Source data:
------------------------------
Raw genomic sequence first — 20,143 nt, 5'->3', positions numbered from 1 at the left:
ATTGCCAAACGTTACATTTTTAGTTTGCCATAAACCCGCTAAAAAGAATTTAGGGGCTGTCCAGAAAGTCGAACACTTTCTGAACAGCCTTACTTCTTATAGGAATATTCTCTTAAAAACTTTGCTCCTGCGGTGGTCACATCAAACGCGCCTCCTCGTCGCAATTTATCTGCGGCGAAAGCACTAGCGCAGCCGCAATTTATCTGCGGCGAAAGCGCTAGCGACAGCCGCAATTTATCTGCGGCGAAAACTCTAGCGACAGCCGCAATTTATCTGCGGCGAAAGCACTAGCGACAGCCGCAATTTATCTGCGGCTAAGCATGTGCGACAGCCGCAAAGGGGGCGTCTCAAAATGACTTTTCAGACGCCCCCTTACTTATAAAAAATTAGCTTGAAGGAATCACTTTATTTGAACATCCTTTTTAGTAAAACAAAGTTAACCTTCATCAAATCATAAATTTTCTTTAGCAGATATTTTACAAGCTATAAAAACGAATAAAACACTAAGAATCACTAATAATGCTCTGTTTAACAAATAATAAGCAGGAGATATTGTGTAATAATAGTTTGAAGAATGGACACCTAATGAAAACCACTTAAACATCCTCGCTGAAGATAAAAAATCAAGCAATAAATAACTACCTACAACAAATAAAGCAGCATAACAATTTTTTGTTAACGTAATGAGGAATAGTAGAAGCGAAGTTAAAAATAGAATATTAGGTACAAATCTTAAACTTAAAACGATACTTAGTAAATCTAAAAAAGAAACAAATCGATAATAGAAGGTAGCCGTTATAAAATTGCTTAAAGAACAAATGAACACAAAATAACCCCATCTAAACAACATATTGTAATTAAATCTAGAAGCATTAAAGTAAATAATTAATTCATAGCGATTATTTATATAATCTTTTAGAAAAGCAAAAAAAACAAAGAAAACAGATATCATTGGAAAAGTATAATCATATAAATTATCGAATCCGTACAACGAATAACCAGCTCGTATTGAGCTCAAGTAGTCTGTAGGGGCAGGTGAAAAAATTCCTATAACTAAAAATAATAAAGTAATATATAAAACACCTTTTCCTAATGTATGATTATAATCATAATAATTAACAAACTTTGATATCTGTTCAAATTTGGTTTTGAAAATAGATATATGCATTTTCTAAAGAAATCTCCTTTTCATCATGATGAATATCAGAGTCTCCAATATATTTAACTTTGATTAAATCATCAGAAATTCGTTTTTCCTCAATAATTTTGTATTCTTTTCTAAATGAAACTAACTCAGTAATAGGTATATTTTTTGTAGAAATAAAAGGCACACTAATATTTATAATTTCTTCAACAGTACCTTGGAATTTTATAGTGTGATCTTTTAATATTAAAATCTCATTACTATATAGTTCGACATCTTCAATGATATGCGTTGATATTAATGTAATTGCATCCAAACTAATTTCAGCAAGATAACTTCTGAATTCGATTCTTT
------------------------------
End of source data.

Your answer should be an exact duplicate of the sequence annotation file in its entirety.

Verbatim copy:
Raw genomic sequence first — 20,143 nt, 5'->3', positions numbered from 1 at the left:
ATTGCCAAACGTTACATTTTTAGTTTGCCATAAACCCGCTAAAAAGAATTTAGGGGCTGTCCAGAAAGTCGAACACTTTCTGAACAGCCTTACTTCTTATAGGAATATTCTCTTAAAAACTTTGCTCCTGCGGTGGTCACATCAAACGCGCCTCCTCGTCGCAATTTATCTGCGGCGAAAGCACTAGCGCAGCCGCAATTTATCTGCGGCGAAAGCGCTAGCGACAGCCGCAATTTATCTGCGGCGAAAACTCTAGCGACAGCCGCAATTTATCTGCGGCGAAAGCACTAGCGACAGCCGCAATTTATCTGCGGCTAAGCATGTGCGACAGCCGCAAAGGGGGCGTCTCAAAATGACTTTTCAGACGCCCCCTTACTTATAAAAAATTAGCTTGAAGGAATCACTTTATTTGAACATCCTTTTTAGTAAAACAAAGTTAACCTTCATCAAATCATAAATTTTCTTTAGCAGATATTTTACAAGCTATAAAAACGAATAAAACACTAAGAATCACTAATAATGCTCTGTTTAACAAATAATAAGCAGGAGATATTGTGTAATAATAGTTTGAAGAATGGACACCTAATGAAAACCACTTAAACATCCTCGCTGAAGATAAAAAATCAAGCAATAAATAACTACCTACAACAAATAAAGCAGCATAACAATTTTTTGTTAACGTAATGAGGAATAGTAGAAGCGAAGTTAAAAATAGAATATTAGGTACAAATCTTAAACTTAAAACGATACTTAGTAAATCTAAAAAAGAAACAAATCGATAATAGAAGGTAGCCGTTATAAAATTGCTTAAAGAACAAATGAACACAAAATAACCCCATCTAAACAACATATTGTAATTAAATCTAGAAGCATTAAAGTAAATAATTAATTCATAGCGATTATTTATATAATCTTTTAGAAAAGCAAAAAAAACAAAGAAAACAGATATCATTGGAAAAGTATAATCATATAAATTATCGAATCCGTACAACGAATAACCAGCTCGTATTGAGCTCAAGTAGTCTGTAGGGGCAGGTGAAAAAATTCCTATAACTAAAAATAATAAAGTAATATATAAAACACCTTTTCCTAATGTATGATTATAATCATAATAATTAACAAACTTTGATATCTGTTCAAATTTGGTTTTGAAAATAGATATATGCATTTTCTAAAGAAATCTCCTTTTCATCATGATGAATATCAGAGTCTCCAATATATTTAACTTTGATTAAATCATCAGAAATTCGTTTTTCCTCAATAATTTTGTATTCTTTTCTAAATGAAACTAACTCAGTAATAGGTATATTTTTTGTAGAAATAAAAGGCACACTAATATTTATAATTTCTTCAACAGTACCTTGGAATTTTATAGTGTGATCTTTTAATATTAAAATCTCATTACTATATAGTTCGACATCTTCAATGATATGCGTTGATATTAATGTAATTGCATCCAAACTAATTTCAGCAAGATAACTTCTGAATTCGATTCTTT